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Compulsive hoarding is a debilitating psychological condition that is only just beginning to be recognised. It can significantly increase the severity of fire in the home and could hinder an occupier’s means of escape.

A very basic description of a compulsive hoarder is someone unable to dispose of excess or unused things to the point where their belongings are clogging their living space.

Making a cup of tea or sleeping in their own bed becomes impossible because the spaces designed for living in have become storehouses.

Fire Safety Tips

If you do store large amounts of possession in and around your home, you can help keep yourself safe from fire by following the advice below. These small, simple steps can easily be included in your regular weekly/daily clearance sessions.

  • Whether you use a traditional oven and hob, or other methods of cooking like a portable stove, make it a priority to keep the cooking area clear.
  • Do not place items on or close to heaters, lamps, or other electrical equipment.
  • Do not store gas cylinders in your home as they are a serious hazard during a fire. If you have a medical need for gas cylinders, you require oxygen for example, they should be kept upright and outdoors where possible. Do not store cylinders in basements, under stairs or in cupboards with electric meters/equipment.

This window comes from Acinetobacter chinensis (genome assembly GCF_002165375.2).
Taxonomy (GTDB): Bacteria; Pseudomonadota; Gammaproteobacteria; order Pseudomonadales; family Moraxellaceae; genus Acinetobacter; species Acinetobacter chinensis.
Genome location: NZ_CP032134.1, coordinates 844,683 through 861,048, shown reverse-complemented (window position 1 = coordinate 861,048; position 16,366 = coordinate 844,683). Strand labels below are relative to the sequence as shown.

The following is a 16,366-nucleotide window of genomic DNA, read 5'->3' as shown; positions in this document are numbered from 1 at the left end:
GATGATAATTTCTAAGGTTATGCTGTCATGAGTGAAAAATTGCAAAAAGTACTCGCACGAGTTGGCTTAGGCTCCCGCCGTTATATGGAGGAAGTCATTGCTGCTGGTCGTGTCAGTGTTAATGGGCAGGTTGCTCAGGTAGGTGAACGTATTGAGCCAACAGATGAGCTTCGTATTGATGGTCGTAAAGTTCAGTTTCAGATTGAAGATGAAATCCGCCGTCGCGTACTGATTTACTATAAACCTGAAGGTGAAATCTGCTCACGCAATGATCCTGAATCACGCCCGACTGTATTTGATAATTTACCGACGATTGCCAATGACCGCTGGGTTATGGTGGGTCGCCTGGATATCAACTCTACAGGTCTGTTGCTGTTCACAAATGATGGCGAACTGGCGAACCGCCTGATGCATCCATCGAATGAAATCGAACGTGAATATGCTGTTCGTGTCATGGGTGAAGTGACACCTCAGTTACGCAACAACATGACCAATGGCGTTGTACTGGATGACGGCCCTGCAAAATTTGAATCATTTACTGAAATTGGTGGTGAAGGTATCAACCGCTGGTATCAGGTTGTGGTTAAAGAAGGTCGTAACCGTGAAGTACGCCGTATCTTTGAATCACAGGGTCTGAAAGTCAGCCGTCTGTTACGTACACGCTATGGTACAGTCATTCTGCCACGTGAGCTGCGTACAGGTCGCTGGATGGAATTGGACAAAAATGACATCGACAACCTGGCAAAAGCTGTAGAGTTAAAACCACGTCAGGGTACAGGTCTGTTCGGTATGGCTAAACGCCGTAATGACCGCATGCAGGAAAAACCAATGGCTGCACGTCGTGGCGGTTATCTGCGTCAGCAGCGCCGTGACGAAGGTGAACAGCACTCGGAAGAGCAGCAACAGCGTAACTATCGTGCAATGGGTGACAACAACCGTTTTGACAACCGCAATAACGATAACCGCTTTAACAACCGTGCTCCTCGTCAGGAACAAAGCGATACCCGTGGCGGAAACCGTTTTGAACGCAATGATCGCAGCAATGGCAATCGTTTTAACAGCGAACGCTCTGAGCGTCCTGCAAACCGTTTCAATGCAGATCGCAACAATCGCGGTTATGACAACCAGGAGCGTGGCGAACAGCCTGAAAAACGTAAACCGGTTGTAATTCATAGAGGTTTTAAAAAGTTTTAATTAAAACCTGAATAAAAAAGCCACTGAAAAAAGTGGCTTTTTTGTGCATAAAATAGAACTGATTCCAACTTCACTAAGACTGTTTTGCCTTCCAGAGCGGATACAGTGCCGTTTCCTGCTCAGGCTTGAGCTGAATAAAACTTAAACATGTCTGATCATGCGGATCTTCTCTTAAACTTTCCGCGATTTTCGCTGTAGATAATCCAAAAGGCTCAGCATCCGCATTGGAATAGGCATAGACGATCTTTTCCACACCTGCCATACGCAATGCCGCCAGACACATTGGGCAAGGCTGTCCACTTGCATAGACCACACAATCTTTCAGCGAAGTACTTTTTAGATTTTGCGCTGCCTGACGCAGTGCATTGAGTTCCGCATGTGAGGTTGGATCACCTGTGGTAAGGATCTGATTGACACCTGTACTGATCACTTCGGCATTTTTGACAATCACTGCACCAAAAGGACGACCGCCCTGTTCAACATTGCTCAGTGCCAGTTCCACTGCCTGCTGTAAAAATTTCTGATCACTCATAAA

• If you smoke, use a proper ashtray that won't burn and put it on a flat, stable surface so that it can't fall over easily. Do not leave your lit cigarettes unattended.
  • Put candles or tea lights in heat-resistant holders that hold the candle or tea light firmly. Ensure the holder is placed on a flat, stable, heat-resistant surface. Keep candles and tea lights away from anything that can catch fire, and never leave them unattended.
  • Make sure you have a working smoke alarm and test it as part of your regular clearance sessions. You can contact Derbyshire Fire & Rescue Service for advice.
  • Plan and practise how to escape from your home if there were a fire. Choose an escape route and keep it clear of possessions - in the event of a fire this will help you to escape quickly or allow firefighters to reach you if you are unable to escape.